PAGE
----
Friday, May 21, 2010

Playing God, again

(excerpt from Escaping the progress trap) Moral and ethical questions surrounding certain scientific innovations have resulted in continuous debate. In one area in particular, recombinant DNA, new developments have had dramatic implications for genetic engineering and the possibility of laboratory-created diseases. In the early 1970's laboratory experiments had been conducted that enabled gene cloning and chromosomal DNA splicing. This gave rise to a series of discussions and meetings of experts, culminating in the Asilomar conference of 1975. The medical and scientific community concluded in 1977 that the risks were not as dramatic as originally feared and that this research could proceed, provided strict precautions were taken. The Asilomar conference was characterized by a good deal of soul-searching. June Goodfield, in her account of this debate, "Playing God," commented that:*
    "It seems that a total extension of cold logic and objective rationality into anything we do is in danger of removing the humaneness from our lives... We have minimized the validity and appeal of emotion, aesthetics and feelings. For I did find that, though many scientists were prepared to appreciate concerns about the effects of their work, both in the short and the long term, they were rarely prepared to weigh feelings, emotions aesthetics or any spiritual considerations in the balance with sheer rational arguments."
This spirit is not heard often enough, but even if it were a constant chorus it may have no effect, since scientists do not generally give formal credence to spiritual considerations. Surely though, any conscientious scientist must be aware that science is flawed. To these the challenge should be: Why is science flawed? Can the causes of these flaws be determined? Can the potential harm, no matter how well-intentioned, be minimized or removed? These are questions that defy science's conventional view of itself as inherently good and progressive. It is imperative for humanity's future security that science take stock of itself. Complicating the issue is the fact that one of the permanent features of western science is its discomfort with paradoxes. A scientific inquiry into concepts alien to science—such as scientific criticism of science—would be a paradoxical venture. Now, it is not impossible that there are non-scientific cultures, quite comfortable with the paradoxical, which would eventually and inevitably do the job of conducting critical analysis, and possibly take control, of science. An extreme reactionary government might do this, as would a disgruntled popular movement, or any force whose power base is not sympathetic to science. Conventional science may need to let go of its Baconian and Cartesian apron strings if it is to avoid obsolescence. Robert L. Sinsheimer is eloquent in his description of science as being caught in a kind of spiral from which it cannot escape:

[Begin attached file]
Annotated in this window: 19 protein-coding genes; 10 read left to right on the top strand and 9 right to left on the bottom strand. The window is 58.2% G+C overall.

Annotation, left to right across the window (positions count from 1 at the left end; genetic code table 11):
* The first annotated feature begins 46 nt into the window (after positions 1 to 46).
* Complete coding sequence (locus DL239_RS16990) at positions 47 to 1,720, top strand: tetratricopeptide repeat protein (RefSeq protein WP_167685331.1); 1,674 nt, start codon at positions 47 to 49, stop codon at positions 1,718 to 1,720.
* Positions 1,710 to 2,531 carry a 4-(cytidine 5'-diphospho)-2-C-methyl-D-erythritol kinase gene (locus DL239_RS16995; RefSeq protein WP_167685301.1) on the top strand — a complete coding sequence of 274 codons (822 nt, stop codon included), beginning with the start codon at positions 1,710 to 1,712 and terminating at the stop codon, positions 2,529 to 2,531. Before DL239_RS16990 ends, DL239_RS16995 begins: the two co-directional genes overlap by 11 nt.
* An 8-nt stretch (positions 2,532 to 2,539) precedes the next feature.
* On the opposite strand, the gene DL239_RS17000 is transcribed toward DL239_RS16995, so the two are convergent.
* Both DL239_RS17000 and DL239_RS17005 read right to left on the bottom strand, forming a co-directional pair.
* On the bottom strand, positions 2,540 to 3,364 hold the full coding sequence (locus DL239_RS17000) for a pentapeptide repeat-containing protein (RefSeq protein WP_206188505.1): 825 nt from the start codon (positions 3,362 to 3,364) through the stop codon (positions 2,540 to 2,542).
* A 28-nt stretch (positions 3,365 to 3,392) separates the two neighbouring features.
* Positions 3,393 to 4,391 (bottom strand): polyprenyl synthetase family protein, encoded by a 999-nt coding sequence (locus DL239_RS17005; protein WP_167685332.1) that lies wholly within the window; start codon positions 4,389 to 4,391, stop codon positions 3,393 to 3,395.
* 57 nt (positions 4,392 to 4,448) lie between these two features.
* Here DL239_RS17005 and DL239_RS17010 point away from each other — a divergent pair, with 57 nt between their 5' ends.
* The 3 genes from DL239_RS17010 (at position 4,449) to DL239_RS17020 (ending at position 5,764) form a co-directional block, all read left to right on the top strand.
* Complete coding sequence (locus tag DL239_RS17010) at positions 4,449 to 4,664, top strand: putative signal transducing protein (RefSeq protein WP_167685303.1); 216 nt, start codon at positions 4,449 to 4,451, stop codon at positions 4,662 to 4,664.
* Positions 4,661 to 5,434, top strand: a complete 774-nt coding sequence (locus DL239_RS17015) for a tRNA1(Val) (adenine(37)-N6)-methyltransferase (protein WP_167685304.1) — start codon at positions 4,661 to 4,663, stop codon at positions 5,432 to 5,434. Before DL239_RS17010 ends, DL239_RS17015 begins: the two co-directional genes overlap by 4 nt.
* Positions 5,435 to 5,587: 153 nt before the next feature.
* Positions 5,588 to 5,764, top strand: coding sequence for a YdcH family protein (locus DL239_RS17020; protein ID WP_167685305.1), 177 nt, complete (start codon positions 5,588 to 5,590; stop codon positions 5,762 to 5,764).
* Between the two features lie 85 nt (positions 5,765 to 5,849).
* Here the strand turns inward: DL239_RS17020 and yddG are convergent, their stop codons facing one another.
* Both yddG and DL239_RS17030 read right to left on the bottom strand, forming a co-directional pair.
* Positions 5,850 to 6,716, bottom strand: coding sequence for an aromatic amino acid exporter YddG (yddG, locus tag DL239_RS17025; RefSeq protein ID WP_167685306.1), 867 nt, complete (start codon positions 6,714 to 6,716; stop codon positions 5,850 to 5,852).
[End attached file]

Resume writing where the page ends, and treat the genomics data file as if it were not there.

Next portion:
...we seem to be discovering that the application of one technological fix seems to lead us into another technological fix.**
He mentions how antibiotics have led to overpopulation and how this in turn has led to the need for pesticides, herbicides and other environmental carcinogens. Daniel Callahan expresses the same idea:***
    We solve old problems only to create new ones in the process, becoming ever more deeply entangled in dangerous paradoxes of our own making.
Callahan recognizes that scientific research is an inevitable form of human activity, terminable however, where risk is evident. These aspects of science again beg the question: Can it be determined—scientifically—why science is flawed?

* June Goodfield, Playing God. New York, NY: Random House, 1977. p.73.
** Robert L. Sinsheimer, "The Presumptions of Science," Limits of Scientific Inquiry, G. Holton, G., and R.S. Morison, eds., 1979, p. 30.
*** D. Callahan, "Ethical responsibility in Science in the face of uncertain consequences," Annals of N.Y. Academy of Sciences, 1976, 265: 112.

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